Seniors who regularly practice moderate to intense exercise have better chances to preserve their mental abilities over the next five years, compared to older people who don’t exercise. A recent study conducted by Americare and led by CEO Elly Kleinman, showed that on average, brains in less active older people look 10 years “older” than in those who regularly exercise. Aging is a natural process and there is nothing we can do about it, but as reported on Kleinman’s Educause profile, there are things that can ease this process, and allow them to age more gracefully. Elderly people who exercise regularly also did better in memory tests and process information faster, which indicates that exercising, reduces the risk of cognitive decline.
According to Elly, exercise also improves blood flow to the brain and that enhances the connection between the brain cells. Another benefit that comes from exercise is the positive effect on vascular risk factors such as high blood pressure, high cholesterol and diabetes. This is extremely important because these are in fact the biggest risk factors for heart disease, stroke, and dementia.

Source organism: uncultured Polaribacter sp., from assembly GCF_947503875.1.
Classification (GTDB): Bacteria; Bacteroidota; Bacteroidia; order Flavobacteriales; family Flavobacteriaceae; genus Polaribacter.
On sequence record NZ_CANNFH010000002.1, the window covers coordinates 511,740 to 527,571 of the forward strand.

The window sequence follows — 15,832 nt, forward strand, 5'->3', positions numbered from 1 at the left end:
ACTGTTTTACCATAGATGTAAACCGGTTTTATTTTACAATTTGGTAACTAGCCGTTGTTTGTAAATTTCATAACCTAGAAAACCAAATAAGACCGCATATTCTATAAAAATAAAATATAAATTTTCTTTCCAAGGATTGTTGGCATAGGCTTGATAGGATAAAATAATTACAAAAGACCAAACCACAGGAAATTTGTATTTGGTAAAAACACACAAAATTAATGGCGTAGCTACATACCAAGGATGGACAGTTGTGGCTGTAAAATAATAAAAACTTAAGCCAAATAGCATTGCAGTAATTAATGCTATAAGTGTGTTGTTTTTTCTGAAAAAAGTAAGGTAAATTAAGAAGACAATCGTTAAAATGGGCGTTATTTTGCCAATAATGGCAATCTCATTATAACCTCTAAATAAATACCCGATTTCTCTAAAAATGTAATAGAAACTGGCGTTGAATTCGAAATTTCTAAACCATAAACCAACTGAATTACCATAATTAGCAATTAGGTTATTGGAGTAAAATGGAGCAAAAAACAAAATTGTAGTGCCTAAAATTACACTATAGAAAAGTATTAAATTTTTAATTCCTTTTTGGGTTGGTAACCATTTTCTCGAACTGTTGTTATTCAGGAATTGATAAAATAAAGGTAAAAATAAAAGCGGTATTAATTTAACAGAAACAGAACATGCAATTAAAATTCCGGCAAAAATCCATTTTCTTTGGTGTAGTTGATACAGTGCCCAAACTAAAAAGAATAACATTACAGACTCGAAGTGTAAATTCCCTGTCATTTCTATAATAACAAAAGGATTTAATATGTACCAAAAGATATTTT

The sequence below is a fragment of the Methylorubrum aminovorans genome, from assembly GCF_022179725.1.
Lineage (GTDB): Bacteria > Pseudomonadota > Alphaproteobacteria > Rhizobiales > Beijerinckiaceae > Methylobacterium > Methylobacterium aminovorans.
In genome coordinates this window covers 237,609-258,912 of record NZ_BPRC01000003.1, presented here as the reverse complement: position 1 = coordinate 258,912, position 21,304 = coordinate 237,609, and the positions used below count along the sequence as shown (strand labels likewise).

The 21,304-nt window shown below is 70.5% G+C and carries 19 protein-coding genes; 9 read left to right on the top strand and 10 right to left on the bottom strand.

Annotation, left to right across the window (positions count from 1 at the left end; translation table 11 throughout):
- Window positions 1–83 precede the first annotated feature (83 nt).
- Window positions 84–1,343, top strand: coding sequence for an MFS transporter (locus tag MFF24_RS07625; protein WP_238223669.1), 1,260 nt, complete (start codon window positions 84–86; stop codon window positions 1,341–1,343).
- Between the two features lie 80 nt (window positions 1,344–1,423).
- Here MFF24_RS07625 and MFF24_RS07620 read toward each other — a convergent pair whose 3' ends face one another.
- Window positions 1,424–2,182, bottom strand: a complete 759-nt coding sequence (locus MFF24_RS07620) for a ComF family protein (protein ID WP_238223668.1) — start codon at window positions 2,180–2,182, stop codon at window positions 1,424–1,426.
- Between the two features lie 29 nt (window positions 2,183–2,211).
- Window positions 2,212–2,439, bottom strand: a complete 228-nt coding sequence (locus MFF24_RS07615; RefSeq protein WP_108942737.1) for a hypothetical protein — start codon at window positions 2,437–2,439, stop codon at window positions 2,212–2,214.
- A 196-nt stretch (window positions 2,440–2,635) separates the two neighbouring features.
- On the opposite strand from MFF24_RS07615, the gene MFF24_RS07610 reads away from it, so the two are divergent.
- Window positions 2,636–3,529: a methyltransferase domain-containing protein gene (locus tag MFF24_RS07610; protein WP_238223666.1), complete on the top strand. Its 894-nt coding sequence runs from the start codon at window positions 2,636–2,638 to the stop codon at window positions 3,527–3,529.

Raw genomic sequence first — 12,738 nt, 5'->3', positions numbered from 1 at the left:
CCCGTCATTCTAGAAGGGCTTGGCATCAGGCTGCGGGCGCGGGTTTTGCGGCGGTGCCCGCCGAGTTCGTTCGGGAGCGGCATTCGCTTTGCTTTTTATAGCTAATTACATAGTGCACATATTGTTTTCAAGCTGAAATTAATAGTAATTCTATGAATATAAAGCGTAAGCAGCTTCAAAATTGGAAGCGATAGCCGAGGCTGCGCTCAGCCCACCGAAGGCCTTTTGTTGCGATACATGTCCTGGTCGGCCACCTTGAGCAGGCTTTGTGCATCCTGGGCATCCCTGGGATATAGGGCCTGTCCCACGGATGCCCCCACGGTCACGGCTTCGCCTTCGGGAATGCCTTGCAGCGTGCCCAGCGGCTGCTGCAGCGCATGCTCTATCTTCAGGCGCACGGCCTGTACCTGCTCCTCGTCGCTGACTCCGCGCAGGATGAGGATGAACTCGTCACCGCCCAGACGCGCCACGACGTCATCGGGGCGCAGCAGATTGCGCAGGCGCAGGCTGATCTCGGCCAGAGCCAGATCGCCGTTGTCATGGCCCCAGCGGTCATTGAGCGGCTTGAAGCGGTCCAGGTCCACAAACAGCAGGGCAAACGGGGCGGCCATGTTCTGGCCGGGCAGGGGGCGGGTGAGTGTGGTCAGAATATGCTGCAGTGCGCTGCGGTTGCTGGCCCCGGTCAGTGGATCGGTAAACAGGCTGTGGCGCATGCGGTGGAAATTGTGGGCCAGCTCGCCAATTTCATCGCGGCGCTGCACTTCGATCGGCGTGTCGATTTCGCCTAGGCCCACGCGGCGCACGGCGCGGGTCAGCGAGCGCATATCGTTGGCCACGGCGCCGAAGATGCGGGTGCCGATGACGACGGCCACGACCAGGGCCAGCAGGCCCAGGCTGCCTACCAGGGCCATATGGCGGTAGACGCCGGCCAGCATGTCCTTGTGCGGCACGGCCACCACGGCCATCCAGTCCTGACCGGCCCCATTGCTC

Currently there is no effective way to cure or prevent dementia. For Kleinman this is one more reason why older people should exercise and stay active. Some studies suggest that the risk of developing dementia can reduced by reducing the risk of heart disease. In fact a number of risk factors that increase the risk of heart disease may increase the risk of dementia, as already we mentioned. Because of that it is equally important to stay physically, mentally and socially active, make your life even more pleasant and reduce the risk of dementia.
For those aged 65 years and above, regular physical activity is a healthy habit and very important for their healthy aging. Promoting physical activity among the elderly is particularly important because this population is the least physically active than any other age group. Elly Kleinman has been working with this age group most of his career, and as he says the elderly are quite a diverse group. Most, but not all, have one or more chronic diseases, and they vary in type and severity. All have experienced the loss of physical fitness over the years, some more than others. This diversity means that some elderly are in better shape than others.